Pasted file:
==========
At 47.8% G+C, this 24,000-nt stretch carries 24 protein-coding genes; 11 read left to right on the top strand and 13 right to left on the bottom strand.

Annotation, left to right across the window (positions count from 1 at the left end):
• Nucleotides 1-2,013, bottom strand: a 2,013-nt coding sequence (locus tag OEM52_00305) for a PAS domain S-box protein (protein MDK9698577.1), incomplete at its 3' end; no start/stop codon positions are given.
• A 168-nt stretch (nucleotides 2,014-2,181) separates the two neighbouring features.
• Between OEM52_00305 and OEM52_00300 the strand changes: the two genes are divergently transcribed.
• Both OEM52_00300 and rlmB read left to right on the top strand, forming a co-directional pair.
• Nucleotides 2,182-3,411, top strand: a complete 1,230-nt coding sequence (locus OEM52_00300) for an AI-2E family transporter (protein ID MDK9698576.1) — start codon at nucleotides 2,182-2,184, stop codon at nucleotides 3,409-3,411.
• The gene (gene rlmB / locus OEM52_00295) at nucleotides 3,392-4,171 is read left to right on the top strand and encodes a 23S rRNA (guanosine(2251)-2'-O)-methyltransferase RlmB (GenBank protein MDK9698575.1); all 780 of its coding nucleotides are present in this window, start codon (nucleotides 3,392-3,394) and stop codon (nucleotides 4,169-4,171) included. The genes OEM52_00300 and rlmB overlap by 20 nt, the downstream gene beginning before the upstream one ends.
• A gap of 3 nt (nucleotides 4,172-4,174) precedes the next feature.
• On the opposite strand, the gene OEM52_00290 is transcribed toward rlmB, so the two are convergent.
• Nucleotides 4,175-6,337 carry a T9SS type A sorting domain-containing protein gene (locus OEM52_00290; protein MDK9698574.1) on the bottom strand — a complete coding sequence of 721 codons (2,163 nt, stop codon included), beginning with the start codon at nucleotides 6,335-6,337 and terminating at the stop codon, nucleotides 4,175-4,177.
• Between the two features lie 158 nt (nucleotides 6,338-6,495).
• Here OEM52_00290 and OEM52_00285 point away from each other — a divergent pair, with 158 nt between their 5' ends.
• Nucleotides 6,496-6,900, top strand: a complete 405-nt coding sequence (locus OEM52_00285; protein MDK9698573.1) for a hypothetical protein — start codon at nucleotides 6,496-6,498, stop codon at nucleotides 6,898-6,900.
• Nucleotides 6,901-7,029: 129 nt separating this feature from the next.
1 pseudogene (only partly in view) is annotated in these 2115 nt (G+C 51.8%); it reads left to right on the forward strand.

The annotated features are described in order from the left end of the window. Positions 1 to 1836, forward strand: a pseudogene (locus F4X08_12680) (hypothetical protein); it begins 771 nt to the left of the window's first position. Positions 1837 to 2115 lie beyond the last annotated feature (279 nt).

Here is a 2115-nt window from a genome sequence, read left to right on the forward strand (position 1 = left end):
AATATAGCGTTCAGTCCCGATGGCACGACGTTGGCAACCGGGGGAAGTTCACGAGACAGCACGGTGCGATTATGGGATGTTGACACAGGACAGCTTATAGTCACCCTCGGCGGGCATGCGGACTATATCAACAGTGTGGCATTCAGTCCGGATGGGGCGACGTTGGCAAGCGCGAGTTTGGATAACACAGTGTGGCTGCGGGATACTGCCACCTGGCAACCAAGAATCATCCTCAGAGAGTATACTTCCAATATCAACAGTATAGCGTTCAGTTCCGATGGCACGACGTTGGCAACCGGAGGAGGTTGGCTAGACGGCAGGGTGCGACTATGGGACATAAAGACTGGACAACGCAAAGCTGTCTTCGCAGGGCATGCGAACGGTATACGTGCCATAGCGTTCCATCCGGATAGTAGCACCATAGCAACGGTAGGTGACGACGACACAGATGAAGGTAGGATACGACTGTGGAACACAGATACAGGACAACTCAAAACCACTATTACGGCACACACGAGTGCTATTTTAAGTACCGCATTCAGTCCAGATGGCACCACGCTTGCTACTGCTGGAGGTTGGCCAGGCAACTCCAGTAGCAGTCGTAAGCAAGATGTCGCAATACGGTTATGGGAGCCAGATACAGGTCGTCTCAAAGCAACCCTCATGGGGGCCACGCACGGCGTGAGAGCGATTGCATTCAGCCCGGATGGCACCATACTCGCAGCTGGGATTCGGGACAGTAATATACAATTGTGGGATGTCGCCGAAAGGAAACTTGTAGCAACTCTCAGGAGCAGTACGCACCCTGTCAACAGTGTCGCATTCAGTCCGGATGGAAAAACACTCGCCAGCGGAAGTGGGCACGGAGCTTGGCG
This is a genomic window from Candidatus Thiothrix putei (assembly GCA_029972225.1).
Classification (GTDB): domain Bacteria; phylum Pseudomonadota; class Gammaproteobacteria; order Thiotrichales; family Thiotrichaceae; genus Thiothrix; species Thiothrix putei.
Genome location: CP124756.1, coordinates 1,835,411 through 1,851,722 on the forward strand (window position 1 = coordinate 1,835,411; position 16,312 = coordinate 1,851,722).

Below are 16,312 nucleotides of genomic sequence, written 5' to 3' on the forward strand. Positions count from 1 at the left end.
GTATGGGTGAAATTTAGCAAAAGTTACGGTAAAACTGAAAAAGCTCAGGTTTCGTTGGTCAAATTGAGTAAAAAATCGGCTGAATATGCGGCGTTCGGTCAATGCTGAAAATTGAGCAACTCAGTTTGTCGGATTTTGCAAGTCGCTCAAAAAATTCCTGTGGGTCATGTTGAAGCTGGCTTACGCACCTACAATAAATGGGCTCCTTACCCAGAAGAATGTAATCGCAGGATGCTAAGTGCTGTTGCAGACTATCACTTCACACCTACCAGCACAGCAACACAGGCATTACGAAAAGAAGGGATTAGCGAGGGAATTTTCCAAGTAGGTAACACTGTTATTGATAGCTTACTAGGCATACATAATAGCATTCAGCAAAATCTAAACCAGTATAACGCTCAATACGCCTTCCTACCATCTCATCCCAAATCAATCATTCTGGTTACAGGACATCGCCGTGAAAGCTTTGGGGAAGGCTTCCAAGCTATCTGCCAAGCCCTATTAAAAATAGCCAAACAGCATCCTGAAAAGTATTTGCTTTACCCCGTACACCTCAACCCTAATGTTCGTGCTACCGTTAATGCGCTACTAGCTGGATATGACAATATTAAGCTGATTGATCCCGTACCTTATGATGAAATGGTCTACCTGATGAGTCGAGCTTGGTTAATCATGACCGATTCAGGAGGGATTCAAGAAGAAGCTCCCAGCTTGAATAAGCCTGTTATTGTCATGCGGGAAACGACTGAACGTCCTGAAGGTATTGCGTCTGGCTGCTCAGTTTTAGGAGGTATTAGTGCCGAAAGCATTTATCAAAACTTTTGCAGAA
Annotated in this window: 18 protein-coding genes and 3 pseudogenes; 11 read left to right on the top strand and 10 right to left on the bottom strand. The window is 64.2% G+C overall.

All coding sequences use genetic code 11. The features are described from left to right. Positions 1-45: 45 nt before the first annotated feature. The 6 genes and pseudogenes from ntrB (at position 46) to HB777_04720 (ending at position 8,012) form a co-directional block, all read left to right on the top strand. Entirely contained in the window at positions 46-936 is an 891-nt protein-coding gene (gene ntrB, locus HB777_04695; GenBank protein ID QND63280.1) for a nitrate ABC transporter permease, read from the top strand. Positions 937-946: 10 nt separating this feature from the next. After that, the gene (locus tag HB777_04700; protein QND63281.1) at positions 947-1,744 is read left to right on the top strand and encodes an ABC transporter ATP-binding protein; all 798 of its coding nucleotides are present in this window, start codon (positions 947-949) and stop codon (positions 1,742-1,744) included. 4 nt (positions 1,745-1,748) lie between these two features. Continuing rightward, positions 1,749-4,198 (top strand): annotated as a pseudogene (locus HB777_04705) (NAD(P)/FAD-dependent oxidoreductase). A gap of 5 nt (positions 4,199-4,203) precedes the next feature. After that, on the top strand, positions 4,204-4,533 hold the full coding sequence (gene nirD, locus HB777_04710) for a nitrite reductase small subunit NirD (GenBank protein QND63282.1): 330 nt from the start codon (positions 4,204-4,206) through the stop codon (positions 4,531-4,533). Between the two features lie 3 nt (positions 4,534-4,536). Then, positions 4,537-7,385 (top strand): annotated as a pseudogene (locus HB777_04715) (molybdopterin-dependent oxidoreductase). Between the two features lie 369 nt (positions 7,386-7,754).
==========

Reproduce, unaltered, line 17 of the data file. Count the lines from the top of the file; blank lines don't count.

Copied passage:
The annotated features are described in order from the left end of the window. Positions 1 to 1836, forward strand: a pseudogene (locus F4X08_12680) (hypothetical protein); it begins 771 nt to the left of the window's first position. Positions 1837 to 2115 lie beyond the last annotated feature (279 nt).